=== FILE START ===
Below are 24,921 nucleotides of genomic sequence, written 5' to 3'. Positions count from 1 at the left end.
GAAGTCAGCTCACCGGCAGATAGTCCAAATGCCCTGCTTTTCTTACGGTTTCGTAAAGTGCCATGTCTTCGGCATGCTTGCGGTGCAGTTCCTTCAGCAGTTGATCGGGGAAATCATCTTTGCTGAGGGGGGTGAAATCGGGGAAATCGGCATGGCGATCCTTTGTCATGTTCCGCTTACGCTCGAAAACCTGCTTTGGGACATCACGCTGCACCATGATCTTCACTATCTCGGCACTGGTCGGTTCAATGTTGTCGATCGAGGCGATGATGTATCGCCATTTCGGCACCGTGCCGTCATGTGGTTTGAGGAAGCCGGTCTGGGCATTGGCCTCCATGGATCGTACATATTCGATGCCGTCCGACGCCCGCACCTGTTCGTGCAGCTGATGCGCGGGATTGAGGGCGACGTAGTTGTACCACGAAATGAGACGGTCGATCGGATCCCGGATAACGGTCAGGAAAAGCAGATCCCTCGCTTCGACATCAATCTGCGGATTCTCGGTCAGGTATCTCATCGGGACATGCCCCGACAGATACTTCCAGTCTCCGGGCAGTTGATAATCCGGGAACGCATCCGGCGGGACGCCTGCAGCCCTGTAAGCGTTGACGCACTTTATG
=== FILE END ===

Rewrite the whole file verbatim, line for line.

Below are 24,921 nucleotides of genomic sequence, written 5' to 3'. Positions count from 1 at the left end.
GAAGTCAGCTCACCGGCAGATAGTCCAAATGCCCTGCTTTTCTTACGGTTTCGTAAAGTGCCATGTCTTCGGCATGCTTGCGGTGCAGTTCCTTCAGCAGTTGATCGGGGAAATCATCTTTGCTGAGGGGGGTGAAATCGGGGAAATCGGCATGGCGATCCTTTGTCATGTTCCGCTTACGCTCGAAAACCTGCTTTGGGACATCACGCTGCACCATGATCTTCACTATCTCGGCACTGGTCGGTTCAATGTTGTCGATCGAGGCGATGATGTATCGCCATTTCGGCACCGTGCCGTCATGTGGTTTGAGGAAGCCGGTCTGGGCATTGGCCTCCATGGATCGTACATATTCGATGCCGTCCGACGCCCGCACCTGTTCGTGCAGCTGATGCGCGGGATTGAGGGCGACGTAGTTGTACCACGAAATGAGACGGTCGATCGGATCCCGGATAACGGTCAGGAAAAGCAGATCCCTCGCTTCGACATCAATCTGCGGATTCTCGGTCAGGTATCTCATCGGGACATGCCCCGACAGATACTTCCAGTCTCCGGGCAGTTGATAATCCGGGAACGCATCCGGCGGGACGCCTGCAGCCCTGTAAGCGTTGACGCACTTTATG